Graphic novel tackles growing up Asian in America
It’s been a frustrating past few weeks for Asian Americans in the media. The #whitewashedOUT hashtag, which gained traction last summer after major American movies set in Asia featured all-white leads, came to a boil again when a leaked script for Disney’s live-action remake of Mulan revealed a white love interest. Last week, the O’Reilly Factor correspondent and perennial frat boy Jesse Watters “interviewed” pedestrians in New York’s Chinatown for his man-on-the-street video segment, belittling Asian people with every racist stereotype he could jam into a five-minute clip.
Most notably, two days ago New York Times reporter Michael Luo penned an open letter to the woman who yelled at him and his family, “Go back to China!” Since then, Luo’s letter has circulated the Internet, inspiring Asian Americans to lay bare the racism they’ve encountered since childhood, from microaggressions to slurs spray-painted on their homes.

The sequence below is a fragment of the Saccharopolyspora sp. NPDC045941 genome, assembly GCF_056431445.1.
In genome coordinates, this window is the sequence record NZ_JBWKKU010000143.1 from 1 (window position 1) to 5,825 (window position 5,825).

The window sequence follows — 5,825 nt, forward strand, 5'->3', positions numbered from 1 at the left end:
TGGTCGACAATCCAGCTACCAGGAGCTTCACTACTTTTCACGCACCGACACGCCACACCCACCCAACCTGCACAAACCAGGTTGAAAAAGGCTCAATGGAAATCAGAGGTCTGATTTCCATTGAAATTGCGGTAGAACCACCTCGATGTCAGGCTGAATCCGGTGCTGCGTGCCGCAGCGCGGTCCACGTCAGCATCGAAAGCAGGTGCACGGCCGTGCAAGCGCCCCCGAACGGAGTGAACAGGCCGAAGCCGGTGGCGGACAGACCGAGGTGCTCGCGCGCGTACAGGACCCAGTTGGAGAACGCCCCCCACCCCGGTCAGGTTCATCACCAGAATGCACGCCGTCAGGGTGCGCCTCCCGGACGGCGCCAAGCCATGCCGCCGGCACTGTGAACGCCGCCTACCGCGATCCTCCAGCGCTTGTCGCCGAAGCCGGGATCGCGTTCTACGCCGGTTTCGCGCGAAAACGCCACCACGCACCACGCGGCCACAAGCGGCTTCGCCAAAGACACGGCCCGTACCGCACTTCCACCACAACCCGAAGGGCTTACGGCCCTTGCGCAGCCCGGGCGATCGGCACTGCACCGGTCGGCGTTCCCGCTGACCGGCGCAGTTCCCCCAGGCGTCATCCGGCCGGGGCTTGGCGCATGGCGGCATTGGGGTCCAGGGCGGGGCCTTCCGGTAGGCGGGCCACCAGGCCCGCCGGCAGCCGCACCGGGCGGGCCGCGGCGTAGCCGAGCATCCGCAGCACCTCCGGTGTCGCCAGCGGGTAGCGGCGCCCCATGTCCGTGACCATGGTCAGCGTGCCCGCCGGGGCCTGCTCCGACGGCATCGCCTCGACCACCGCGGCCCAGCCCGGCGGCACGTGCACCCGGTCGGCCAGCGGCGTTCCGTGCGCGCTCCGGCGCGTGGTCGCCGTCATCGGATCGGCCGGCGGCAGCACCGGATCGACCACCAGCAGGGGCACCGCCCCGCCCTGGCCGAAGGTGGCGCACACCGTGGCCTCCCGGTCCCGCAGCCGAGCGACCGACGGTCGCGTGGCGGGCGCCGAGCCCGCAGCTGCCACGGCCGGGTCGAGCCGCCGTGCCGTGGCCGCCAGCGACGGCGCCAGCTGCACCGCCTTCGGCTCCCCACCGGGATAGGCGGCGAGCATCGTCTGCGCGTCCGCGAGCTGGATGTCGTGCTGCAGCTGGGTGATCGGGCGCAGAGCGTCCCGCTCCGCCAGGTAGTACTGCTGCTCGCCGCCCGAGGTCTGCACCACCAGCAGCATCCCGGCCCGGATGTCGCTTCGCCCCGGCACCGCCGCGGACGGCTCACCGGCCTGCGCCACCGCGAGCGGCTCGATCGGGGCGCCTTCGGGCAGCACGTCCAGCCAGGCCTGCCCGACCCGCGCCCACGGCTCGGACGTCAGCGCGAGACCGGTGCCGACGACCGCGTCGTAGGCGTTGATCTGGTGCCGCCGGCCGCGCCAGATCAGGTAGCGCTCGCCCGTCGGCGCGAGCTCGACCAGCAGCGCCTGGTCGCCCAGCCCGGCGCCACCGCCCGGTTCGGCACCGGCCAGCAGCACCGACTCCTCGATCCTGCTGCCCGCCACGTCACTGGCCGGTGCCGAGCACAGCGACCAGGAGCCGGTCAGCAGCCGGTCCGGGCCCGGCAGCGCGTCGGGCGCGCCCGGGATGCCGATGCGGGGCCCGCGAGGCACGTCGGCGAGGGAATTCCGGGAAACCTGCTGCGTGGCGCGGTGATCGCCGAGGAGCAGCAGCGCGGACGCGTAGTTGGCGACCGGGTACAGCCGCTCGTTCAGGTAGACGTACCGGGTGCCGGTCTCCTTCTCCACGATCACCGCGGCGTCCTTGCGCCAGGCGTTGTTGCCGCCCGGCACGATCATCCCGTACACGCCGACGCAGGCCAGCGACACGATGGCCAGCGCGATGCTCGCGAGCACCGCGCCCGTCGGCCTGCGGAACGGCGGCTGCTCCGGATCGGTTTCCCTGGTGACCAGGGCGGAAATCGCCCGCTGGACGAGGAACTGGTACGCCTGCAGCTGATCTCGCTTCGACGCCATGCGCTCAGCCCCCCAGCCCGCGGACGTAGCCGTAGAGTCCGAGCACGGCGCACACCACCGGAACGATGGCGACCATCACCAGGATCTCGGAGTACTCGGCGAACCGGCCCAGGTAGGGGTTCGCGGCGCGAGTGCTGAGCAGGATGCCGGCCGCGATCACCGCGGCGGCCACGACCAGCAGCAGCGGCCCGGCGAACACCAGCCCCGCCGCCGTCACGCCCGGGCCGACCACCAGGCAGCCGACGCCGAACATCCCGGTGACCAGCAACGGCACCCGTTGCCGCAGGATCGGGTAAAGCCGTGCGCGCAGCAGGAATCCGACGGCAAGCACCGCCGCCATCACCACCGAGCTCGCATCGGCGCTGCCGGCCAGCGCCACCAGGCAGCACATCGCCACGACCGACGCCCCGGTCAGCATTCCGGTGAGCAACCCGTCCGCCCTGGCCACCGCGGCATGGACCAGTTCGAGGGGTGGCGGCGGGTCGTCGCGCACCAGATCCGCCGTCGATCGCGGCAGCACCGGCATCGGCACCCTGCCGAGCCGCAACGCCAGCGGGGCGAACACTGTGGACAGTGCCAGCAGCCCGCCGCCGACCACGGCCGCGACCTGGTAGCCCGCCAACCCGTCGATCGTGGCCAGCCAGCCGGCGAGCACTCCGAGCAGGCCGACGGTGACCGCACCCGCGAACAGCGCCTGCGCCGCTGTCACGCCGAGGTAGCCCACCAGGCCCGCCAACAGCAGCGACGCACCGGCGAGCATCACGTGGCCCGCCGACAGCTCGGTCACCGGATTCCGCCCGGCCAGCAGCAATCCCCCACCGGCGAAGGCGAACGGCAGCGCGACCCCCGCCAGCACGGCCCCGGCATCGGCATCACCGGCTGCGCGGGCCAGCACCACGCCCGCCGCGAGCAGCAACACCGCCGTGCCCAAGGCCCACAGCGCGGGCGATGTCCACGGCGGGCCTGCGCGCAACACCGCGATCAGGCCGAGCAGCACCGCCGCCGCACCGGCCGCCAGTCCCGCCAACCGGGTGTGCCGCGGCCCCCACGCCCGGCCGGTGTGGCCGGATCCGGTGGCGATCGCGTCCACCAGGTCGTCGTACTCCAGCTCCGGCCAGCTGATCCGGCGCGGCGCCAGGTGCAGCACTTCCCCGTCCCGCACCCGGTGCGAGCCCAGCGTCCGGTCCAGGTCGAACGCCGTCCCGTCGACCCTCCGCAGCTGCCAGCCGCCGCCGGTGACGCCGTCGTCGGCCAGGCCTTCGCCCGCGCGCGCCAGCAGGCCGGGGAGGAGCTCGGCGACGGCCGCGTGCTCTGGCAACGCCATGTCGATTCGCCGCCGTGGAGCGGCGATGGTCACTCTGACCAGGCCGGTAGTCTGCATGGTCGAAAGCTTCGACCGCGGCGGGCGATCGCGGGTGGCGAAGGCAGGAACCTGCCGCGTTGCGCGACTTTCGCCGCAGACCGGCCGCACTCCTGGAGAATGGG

This is nothing new. The struggle for Asian-American voices and visibility in mainstream American culture is rooted in a longer history of representations that exoticize and subordinate. Those speaking out against Asian erasure and stereotyping often look back to their own childhoods, at the moment of the first confused sting of marginalization. These childhood anecdotes share an essence of shame, fear, and misunderstanding.
Luo writes in his open letter that his seven-year-old keeps asking him, “Why did she say, ‘Go back to China?’ We’re not from China.”
For many who grew up a minority in the United States, the moment of interrogation often comes in childhood. For me, it was when a first grade playmate asked if I was Chinese, didn’t I pee in Coke? (He asked this in song, no less. And I’m Filipina.) This new, newly noticeable racialized treatment is often the first of unsettling incidents that, insidious, causes a child like Luo’s daughter to question her sense of belonging. It is the beginning of the rude realization that one is, by dint of appearance, generalized and marginalized.
“Is it so bad to grow up Asian in America?” pondered the book reviewer for the New York Times back in 2006. Such was the opening line for his review of a story that follows an Asian-American boy who reluctantly moves from Chinatown, San Francisco and is the new student at a majority-white elementary school.